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Lee pleaded guilty to three crimes in Tennessee state court, served his sentences, and was released from state custody in 1998. While serving time in federal prison for a subsequent crime, 20 years later, Lee sought permission to file a second 28 U.S.C. 2254 petition attacking his state convictions. The Sixth Circuit denied his motions. Federal courts lack subject-matter jurisdiction over Lee’s petition regardless of whether he can meet sections 2244(b)’s requirements. Section 2254(a), authorizing district courts to entertain state prisoners’ habeas petitions expressly limits their jurisdiction to petitions filed by persons “in custody pursuant to the judgment of a State court.” Lee is no longer in custody, nor on supervised release, pursuant to the state judgment he seeks to attack. That Lee’s state convictions resulted in an enhanced federal sentence does not affect that analysis. View "In re: Lee" on Justia Law

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The Supreme Court affirmed the order of the district court denying Appellant’s request for substitution of counsel in this criminal proceeding. Appellant pleaded guilty to deliberate homicide. Thereafter, Appellant made a request for substitution of counsel. After a hearing, the district court deemed the representation matter resolved because the Office of the State Public Defender denied Appellant’s request for new counsel and Appellant had not appealed that decision. On appeal, the Supreme Court held that the district court failed adequately to inquire into Defendant’s complaints regarding his counsel, which necessitated a remand. On remand, the district court issued an order again denying Appellant’s request for substitution of counsel. The Supreme Court affirmed, holding that the district court did not err when it inquired into Appellant’s complaints of ineffective assistance of counsel and in denying his request for substitution of counsel. View "State v. Schowengerdt" on Justia Law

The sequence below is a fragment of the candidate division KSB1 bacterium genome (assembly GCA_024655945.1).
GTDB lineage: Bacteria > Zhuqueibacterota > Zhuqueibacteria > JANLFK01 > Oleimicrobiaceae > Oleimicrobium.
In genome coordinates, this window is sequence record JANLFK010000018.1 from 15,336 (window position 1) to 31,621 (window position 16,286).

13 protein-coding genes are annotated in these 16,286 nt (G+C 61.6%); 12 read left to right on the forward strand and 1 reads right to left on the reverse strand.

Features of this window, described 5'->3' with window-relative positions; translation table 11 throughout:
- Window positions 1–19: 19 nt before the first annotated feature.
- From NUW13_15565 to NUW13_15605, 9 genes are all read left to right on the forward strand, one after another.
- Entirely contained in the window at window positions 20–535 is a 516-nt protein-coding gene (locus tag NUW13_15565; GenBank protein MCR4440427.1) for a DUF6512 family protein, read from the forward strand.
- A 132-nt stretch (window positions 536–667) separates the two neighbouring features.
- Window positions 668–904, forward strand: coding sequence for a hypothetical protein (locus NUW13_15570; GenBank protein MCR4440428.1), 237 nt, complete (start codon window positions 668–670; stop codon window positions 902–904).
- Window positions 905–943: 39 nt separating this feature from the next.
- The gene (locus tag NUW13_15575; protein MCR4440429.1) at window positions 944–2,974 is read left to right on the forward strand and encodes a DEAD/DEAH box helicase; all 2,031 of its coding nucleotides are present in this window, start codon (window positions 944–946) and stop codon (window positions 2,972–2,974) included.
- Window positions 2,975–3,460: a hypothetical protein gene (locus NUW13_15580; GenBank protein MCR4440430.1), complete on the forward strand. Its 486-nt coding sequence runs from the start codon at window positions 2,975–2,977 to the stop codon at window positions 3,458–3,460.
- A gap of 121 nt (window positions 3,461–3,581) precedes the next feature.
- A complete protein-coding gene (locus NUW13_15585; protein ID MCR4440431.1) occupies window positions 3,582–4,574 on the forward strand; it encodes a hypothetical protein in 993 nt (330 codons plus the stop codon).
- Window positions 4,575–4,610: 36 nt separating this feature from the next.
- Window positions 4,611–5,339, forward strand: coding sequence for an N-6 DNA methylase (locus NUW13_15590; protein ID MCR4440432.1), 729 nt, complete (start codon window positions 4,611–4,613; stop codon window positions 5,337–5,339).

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Plaintiff-appellant William Bustos sued his former employers, defendants-respondents Global P.E.T., Inc. and Global Plastics, Inc. (collectively, Global) for discrimination. A jury found that Bustos’s physical condition or perceived physical condition was “a substantial motivating reason” for his termination, but nevertheless returned defense verdicts on each of his claims. After trial, Bustos sought an award of attorney fees under the Fair Employment and Housing Act, citing the holding of Harris v. City of Santa Monica, 56 Cal.4th 203 (2013) that “a plaintiff subject to an adverse employment decision in which discrimination was a substantial motivating factor may be eligible for reasonable attorney’s fees and costs expended for the purpose of redressing, preventing, or deterring that discrimination,” even if the discrimination did not “result in compensable injury” for that particular plaintiff. In this appeal, Bustos challenges the trial court’s ruling denying his motion for attorney fees. The Court of Appeal affirmed the trial court, finding the record did not support Bustos’ contention that the trial court ignored “Harris:” the trial court explicitly acknowledged Harris in its remarks regarding its tentative ruling. The trial court correctly recognized, moreover, that even under Harris, the award of attorney fees pursuant to Government Code section 12695 was discretionary, and it appropriately exercised that discretion. View "Bustos v. Global P.E.T" on Justia Law